[3] First "[a]ny ambiguity or uncertainty in an insurance policy is to be resolved against the insurer. If semantically permissible, the contract will be given such construction as will fairly achieve its manifest object of securing indemnity to the insured for the losses to which the insurance relates." (Crane v. State Farm Fire & Cas. Co. (1971) 5 Cal. 3d 112, 115 [95 Cal. Rptr. 513, 485 P.2d 1129, 48 A.L.R.3d 1089].) "The courts will not [, however,] indulge in a forced construction so as to fasten a liability on the insurance company which it has not assumed." (Farmers Ins. Exch. v. Harmon (1974) 42 Cal. App. 3d 805, 809 [117 Cal. Rptr. 117].) [4] "In the absence of circumstances indicating a contrary intention, words in an insurance policy are to be used in their plain, ordinary and popular sense rather than according to their strict legal meaning. [Citations.]" (Jarrett v. Allstate Ins. Co. (1962) 209 Cal. App. 2d 804, 811 [26 Cal. Rptr. 231]; accord, Delgado v. Heritage Life Ins. Co. (1984) 157 Cal. App. 3d 262 [203 Cal. Rptr. 672].)

[5] "'The word "owner," as applied to motor vehicles, is commonly understood to designate the person in whom title is vested either as legal [or equitable] owner or as registered owner.' [Citations.]" (Bohannon v. Aetna Casualty & Surety Co. (1985) 166 Cal. App. 3d 1172, 1176 [212 Cal. Rptr. 848].) Thus "[f]or the purpose of determining liability insurance coverage, there may be several 'owners' of an automobile." (Allstate Ins. Co. v. Chinn (1969) 271 Cal. App. 2d 274, 278 [76 Cal. Rptr. 264].)

In Chinn, coverage was claimed under a nonowned automobile provision, on the ground that the insured's son who purchased the automobile did not register it with the Department of Motor Vehicles as required by the Vehicle Code and therefore was a "nonowner" under the policy. [206 Cal. App. 3d 939]

In rejecting this assertion the Chinn court relied on cases which hold that "'the transferee in possession of a motor vehicle is the owner thereof -- although possibly not the only owner -- under the terms of a liability insurance contract.' [Citations.]" (271 Cal.App.2d at p. 279.)

Thus, the Chinn court concluded the automobile there involved was "owned" by the insured's son because he was the buyer in possession despite the fact that due to his failure to comply with the registration requirements the seller also remained the "owner."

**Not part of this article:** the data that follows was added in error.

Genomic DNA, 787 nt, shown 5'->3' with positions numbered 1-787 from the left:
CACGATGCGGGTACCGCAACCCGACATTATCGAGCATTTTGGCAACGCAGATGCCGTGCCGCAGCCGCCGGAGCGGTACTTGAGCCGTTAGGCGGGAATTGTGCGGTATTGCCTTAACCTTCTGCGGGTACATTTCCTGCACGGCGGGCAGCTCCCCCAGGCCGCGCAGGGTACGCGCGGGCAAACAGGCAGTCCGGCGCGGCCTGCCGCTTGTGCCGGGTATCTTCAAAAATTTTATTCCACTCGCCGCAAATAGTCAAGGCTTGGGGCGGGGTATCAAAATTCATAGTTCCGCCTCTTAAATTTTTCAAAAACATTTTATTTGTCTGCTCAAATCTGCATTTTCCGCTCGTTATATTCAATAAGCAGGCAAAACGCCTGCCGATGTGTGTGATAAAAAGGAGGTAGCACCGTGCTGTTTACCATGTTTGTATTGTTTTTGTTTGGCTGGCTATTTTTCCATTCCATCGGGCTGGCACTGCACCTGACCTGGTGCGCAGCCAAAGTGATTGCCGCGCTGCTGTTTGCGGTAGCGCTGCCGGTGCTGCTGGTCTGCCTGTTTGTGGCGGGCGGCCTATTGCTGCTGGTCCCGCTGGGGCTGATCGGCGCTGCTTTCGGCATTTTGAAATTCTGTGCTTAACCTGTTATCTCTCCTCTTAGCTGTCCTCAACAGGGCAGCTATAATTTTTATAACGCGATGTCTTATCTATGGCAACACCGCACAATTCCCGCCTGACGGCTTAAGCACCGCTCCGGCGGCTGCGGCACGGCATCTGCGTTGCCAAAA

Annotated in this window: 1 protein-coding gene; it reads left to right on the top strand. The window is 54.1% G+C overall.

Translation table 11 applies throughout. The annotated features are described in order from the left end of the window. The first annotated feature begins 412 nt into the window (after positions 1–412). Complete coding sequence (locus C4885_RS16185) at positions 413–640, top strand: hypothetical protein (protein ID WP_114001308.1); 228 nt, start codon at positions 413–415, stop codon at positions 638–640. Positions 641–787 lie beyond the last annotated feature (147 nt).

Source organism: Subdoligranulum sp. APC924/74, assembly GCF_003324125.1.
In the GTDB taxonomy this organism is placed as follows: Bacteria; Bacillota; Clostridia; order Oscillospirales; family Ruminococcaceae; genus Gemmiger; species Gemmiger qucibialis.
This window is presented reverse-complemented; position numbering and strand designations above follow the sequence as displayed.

[2b] The Thompsons' attempt to distinguish Chinn on the ground that in Chinn the minor who purchased but failed to register the automobile was licensed. Thus, they argue the purchase in Chinn was not voided by the provision of Vehicle Code section 15500. What appellants fail to appreciate, however, is that a buyer's failure to comply with the registration requirements of the Vehicle Code also render the purported sale void. (3 Witkin, Summary of Cal. Law (9th ed. 1987) Sales, § 228, p. 180.) Chinn and the cases on which it relies, based their analysis on whether a vehicle is "owned" under the terms of a policy as dependent on whether the buyer assumed the indicia of ownership, i.e., possession and control rather than the enforceability of the sales contract by which he obtained possession.

We are unable to discern any meaningful distinction between a sale void because of the buyer's failure to comply with vehicle registration requirements and a sale void because the buyer is unlicensed. In either case the buyer's status as owner of the vehicle for purposes of insurance coverage turns on his or her possession and control. In the present case the Thompsons do not contend that Jon Goyette did not assume possession or control of the Camaro. Instead, they argue only that the agreement by which he obtained possession of the Camaro was void. Under the reasoning employed by the court in Chinn, we conclude that the so-called "voidness" of the agreement is not alone sufficient to preclude Jon from being the "owner" of the Camaro under the Allstate policy.

[6a] The Thompsons next urge that excluding coverage on the basis that Jon Goyette "owned" the Camaro would undermine the Legislature's purpose in enacting Vehicle Code section 15500. The appellants assert that that purpose was to "protect innocent third parties from the careless use of automobiles by untrained minors for whom no one is financially responsible."

[7] Even accepting, without deciding, that analysis of the purpose behind Vehicle Code section 15500 as correct, that alone is an insufficient basis on which to find coverage. As appellants acknowledge "an insurance [206 Cal. App. 3d 940] company can limit the coverage of a policy issued by it as long as such limitation conforms to the law and is not contrary to public policy; when it has done so the plain language of the limitation must be respected. [Citations.]" (Public Employees Ins. Co. v. Mitchell (1985) 173 Cal. App. 3d 814, 817 [219 Cal. Rptr. 129].)

[6b] The provisions of Insurance Code section 11580.05 defeat appellants' assertion that the public policy codified in Vehicle Code section 15500 mandates coverage under a parent's automobile policy when their resident-child unlawfully purchases an automobile and then unlawfully drives it. Insurance Code section 11580.05 provides in pertinent part that "the public policy of this state in regard to provisions authorized or required to be included in policies affording automobile liability insurance or motor vehicle liability insurance issued ... in this state shall be as stated in [Insurance Code sections 11580 to 11589.05. These sections express] the total public policy of this state respecting the content of such policies, ...." (Italics added.)